Beef and More dry dog food receives the Advisor’s second-lowest tier rating of 2 stars.
The Beef and More product line includes one dry dog food. Since we could not locate AAFCO nutritional adequacy statements for the dry product on the Beef and More website, we’re unable to report life stage recommendations.
Beef and More Beef Formula
Dry Dog Food
Estimated Dry Matter Nutrient Content
Ingredients: Beef, ground yellow corn, beef and bone meal, wheat, wheat middlings, soybean meal, corn gluten meal, animal fat, flaxseed, yeast culture, fish meal, salt, potassium chloride, dicalcium phosphate, calcium carbonate, choline chloride, zinc proteinate, iron proteinate, dried whole whey, vitamin E, manganese proteinate, vitamin A supplement, beta carotene, vitamin B12 supplement, copper proteinate, d-calcium pantothenate, vitamin D3, niacin, lecithin, riboflavin supplement, biotin, ethylenediamine dihydriodide, pyridoxine hydrochloride, cobalt proteinate, folic acid, thiamine mononitrate, sodium selenate
Fiber (estimated dry matter content) = 3.9%
Red items when present indicate controversial ingredients
|Estimated Nutrient Content|
|Dry Matter Basis||29%||13%||50%|
|Calorie Weighted Basis||26%||29%||45%|
The first ingredient in this dog food is beef. Although it’s a quality item, raw beef contains about 80% water. After cooking, most of that moisture is lost, reducing the meat content to just a fraction of its original weight.
After processing, this item would probably account for a smaller part of the total content of the finished product.
The second item is corn. Corn is an inexpensive and controversial cereal grain. And aside from its energy content, this grain is of only modest nutritional value to a dog.
For this reason, we do not consider corn a preferred component in any dog food.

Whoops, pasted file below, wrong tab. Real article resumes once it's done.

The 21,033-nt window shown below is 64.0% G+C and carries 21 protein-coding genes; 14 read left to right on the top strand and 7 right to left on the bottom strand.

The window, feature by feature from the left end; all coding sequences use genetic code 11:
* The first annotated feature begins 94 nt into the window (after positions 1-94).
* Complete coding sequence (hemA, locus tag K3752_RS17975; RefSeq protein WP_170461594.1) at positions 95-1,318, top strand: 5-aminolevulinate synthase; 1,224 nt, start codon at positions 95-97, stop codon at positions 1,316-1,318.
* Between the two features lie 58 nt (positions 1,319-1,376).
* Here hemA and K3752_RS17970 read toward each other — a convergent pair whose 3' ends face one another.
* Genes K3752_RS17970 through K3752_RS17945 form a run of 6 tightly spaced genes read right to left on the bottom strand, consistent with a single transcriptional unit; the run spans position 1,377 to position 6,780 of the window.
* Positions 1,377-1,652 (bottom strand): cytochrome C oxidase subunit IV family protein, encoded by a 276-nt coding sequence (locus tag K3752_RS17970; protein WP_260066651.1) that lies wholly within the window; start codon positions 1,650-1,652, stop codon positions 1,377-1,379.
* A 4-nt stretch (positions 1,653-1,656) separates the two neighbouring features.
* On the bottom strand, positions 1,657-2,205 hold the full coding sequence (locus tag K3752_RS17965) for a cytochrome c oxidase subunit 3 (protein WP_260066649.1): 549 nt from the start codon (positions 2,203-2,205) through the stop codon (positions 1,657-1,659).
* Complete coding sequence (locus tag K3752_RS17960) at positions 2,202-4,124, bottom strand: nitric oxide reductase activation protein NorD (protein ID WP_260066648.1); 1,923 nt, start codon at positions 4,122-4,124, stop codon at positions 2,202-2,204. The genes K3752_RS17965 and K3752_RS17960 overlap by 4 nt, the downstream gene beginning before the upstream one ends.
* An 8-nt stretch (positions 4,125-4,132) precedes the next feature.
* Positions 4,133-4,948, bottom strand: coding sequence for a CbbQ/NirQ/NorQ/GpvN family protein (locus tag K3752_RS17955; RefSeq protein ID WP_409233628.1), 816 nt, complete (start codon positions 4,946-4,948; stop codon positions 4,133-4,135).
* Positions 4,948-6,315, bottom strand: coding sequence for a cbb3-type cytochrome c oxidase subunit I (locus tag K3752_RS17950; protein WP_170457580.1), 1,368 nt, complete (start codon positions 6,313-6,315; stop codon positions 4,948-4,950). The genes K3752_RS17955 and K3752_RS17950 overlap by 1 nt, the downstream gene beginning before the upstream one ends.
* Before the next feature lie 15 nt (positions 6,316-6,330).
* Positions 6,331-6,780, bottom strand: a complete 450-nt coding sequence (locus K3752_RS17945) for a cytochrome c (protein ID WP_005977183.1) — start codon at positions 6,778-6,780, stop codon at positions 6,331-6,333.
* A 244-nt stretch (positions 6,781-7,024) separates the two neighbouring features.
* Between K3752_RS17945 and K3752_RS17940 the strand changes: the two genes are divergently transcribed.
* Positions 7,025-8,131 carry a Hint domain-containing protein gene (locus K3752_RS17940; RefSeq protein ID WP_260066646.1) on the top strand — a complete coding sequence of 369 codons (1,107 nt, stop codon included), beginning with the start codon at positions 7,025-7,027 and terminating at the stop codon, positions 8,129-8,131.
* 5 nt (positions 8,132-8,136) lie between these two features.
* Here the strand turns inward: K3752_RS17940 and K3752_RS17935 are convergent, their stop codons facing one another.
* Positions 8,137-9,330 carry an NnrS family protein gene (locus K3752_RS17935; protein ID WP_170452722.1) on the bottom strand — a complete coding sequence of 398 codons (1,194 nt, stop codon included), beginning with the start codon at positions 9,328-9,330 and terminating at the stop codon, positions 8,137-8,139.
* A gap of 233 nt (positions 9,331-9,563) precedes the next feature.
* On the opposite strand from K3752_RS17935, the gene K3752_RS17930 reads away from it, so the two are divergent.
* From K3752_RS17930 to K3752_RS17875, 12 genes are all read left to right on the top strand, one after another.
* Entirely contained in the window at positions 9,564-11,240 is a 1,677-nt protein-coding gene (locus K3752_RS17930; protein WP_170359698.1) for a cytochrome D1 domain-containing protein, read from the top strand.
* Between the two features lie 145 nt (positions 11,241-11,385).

The third item lists beef and bone meal, a dry rendered product from (beef) tissues, including bone, exclusive of blood, hair, hoof, horn, hide trimmings, manure, stomach and rumen contents”.1
Beef and bone meal has a lower biological value than most other meat meals.
Scientists believe this decreased protein quality may be due to the ingredient’s higher ash and lower essential amino acid content.2
On the brighter side, beef and bone meals are meat concentrates and contain nearly 300% more protein than fresh meat.
In any case, beef and bone meal is not considered a better quality dog food ingredient.
The fourth ingredient is wheat. Wheat is another problematic grain and subject to the same issues as corn – already discussed.
The fifth ingredient includes wheat middlings, commonly known as “wheat mill run”. Though it may sound wholesome, wheat mill run is actually an inexpensive by-product of cereal grain processing.
In reality, wheat middlings are nothing more than milling dust and floor sweepings — and an ingredient more typically found in the lower quality pet foods.
The sixth ingredient is soybean meal. Soybean meal is relatively useful by-product — what remains of soybeans after all the oil has been removed.
Although soybean meal contains 48% protein, this ingredient would be expected to have a lower biological value than meat.
And less costly plant-based products like this can notably boost the total protein reported on the label — a factor that must be considered when judging the actual meat content of this dog food.
The seventh ingredient is corn gluten meal. Gluten is the rubbery residue remaining once corn has had most of its starchy carbohydrate washed out of it.
Compared to meat, glutens are inferior grain-based proteins lower in some of the essential amino acids dogs need for life.
This inexpensive plant-based ingredient can significantly boost the total protein reported on the label — a factor that must be considered when judging the actual meat content of this dog food.